Luke Campbell: British boxer vows to make amends in possible Yvan Mendy rematch
Luke Campbell has vowed to right the devastation caused by his 2015 defeat to Yvan Mendy if the pair meet in a summer rematch.
Lightweight Campbell, 30, expects to take the Frenchman on in a bout the WBC have ordered, with the winner getting a world title shot.
It is a bout he wants in order to avenge what was his first career loss.
"I didn't want to leave the house after it, I was embarrassed at myself," Campbell told BBC Sport.
"I was totally devastated. I was ill that night and should never have got in the ring. I didn't really have a team around me, with no proper coach or guardians.
"I'm a proud man who sacrifices everything and then I got in there when I wasn't ready physically or mentally. Then you get stick from people for trying. People here sometimes love to see people fail, I don't get it."
In a wide-ranging interview, Campbell opened up to BBC Sport about the months that have followed the death of his father Bernard in September, two weeks before his points defeat when taking on Jorge Linares for the WBA world lightweight title in California.
He now sees another route back to a second world title shot if he beats Mendy. His team is negotiating the fight and there is a chance that if current WBC champion Mikey Garcia gives up his title, the bout could ultimately be for the belt.
"I'm a different fighter now, physically, mentally and on boxing ability to when I faced Mendy," added London 2012 gold medallist Campbell.
"I'm a confident person now. For some reason back then I never had confidence in myself, which is crazy given what I'd achieved.
"With the Olympics and shooting for a world title with my dad passing, I know now I'm one of the strongest minds out there."
'I struggled big time'
Campbell kept his father's death away from the media for the two weeks prior to his US bout with Linares and broke his silence to BBC Sport less than 24 hours afterwards.
He admitted he spent much of fightweek in tears behind closed doors and after a narrow defeat, returned to the UK to turn 30, bury his dad and move to a new family home within the space of a week.
"When I got back to England from the Linares fight, from September to January I really struggled big time," added Campbell.
"Christmas brought back emotions and memories. I had a lot of anger that I am not too proud of. I'm dealing with it in my own way but some things you just can't shake easily.
"I blanked it out before fighting Linares but when it's one of your own parents there are so many memories. Happy moments through the sport of boxing, my dad picking me up at the boxing gym and bringing the dog with him, taking me for a run after school, these all come flooding back.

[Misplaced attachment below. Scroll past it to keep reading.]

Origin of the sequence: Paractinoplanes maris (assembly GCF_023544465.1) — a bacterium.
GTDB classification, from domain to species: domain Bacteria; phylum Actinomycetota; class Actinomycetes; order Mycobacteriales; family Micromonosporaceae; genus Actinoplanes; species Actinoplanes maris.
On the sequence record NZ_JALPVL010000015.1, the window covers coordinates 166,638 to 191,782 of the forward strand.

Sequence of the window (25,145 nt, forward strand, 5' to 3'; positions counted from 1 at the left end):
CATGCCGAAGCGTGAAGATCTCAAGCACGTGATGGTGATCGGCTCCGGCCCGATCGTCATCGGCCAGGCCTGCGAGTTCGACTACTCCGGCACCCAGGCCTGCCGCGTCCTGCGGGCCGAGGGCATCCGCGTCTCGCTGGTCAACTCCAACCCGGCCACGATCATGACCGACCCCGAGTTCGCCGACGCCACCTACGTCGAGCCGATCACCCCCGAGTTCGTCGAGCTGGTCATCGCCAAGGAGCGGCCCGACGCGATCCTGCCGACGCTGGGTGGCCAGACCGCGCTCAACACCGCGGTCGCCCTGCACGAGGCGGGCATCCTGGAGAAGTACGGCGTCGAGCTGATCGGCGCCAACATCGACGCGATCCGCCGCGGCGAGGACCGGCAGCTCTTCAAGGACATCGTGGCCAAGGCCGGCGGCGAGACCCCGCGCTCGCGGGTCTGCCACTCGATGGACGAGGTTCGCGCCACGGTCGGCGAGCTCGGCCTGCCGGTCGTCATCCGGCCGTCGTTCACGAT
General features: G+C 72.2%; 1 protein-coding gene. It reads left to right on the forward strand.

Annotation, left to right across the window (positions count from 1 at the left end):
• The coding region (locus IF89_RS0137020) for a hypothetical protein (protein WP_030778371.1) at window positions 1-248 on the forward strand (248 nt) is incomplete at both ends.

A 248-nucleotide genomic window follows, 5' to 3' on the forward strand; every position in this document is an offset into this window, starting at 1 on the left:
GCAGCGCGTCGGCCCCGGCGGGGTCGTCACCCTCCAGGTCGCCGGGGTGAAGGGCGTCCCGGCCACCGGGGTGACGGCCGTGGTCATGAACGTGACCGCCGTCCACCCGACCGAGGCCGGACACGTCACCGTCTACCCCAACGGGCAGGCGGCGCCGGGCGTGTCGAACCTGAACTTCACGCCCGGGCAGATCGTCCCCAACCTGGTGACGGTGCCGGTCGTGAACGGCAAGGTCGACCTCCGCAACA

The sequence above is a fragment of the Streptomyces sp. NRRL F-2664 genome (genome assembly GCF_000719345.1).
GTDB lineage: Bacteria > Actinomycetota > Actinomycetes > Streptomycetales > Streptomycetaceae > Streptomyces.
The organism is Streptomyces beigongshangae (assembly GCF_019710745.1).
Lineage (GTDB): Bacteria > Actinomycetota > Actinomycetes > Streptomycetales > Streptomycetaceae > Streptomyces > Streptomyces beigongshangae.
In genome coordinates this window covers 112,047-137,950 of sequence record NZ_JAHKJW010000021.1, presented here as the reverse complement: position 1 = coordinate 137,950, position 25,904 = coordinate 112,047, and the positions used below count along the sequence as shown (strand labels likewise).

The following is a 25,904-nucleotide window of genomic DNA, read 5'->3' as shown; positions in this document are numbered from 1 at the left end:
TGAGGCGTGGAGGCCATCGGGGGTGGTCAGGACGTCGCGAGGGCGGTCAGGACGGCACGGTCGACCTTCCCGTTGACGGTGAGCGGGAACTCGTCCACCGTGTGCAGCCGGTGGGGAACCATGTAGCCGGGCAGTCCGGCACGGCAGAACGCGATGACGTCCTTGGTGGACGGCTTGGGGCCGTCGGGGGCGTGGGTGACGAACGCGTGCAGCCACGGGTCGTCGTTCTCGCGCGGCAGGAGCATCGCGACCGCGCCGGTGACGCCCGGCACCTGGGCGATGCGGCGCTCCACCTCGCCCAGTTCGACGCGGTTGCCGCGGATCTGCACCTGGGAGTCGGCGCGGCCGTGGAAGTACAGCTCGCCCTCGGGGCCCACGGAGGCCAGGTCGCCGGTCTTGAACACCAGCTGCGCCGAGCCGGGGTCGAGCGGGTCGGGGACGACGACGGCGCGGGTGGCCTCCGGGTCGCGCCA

"I couldn't open up about it before the fight because I didn't know what it would do to me."
Focus back on the UK
Campbell feels the move to a new home has given him the foundation to now simply focus on boxing, so much so he is considering training in the UK for fights again having spent over two years going through his camps in the US.
He insists he will not move up in weight class until he becomes a world champion and is hopeful promoter Eddie Hearn will ensure his bout with Mendy and any forthcoming world title shot will be on UK soil as he has already travelled to take on Linares - regarded as one of the world's best pound-for-pound fighters.
He added: "Am I really one of those who has to go to everyone else's back garden to get a fight? I believe I'm bigger than that really.
"We have made Mendy's team offers. I don't think they have accepted it so it's going to purse bids. I'm sure Eddie will win the bid and we can look to have the fight here.
"I've never had it easy and I don't want to fight a world champion no-one knows. I always do it the hard way and will continue to do it the hard way. I don't get things gifted to me."
The lightweight division is bursting with talent, highlighted by the fact Linares defends his title against Vasyl Lomachenko this weekend. The Ukrainian challenger could win a world title in a third weight class in what is just his 12th professional bout.
The competitive nature of the division prompted Campbell to stay active with a tune-up stoppage win over Troy James on Saturday, despite giving away 11lbs in weight.
"It was good to get out there again, making weight, getting ring rust off," he added.
"Yesterday's news is forgotten, and people do forget about you. It goes quiet so this is why I was saying it's too long now and I need to make some noise, show myself and everyone else I am one of the best in world."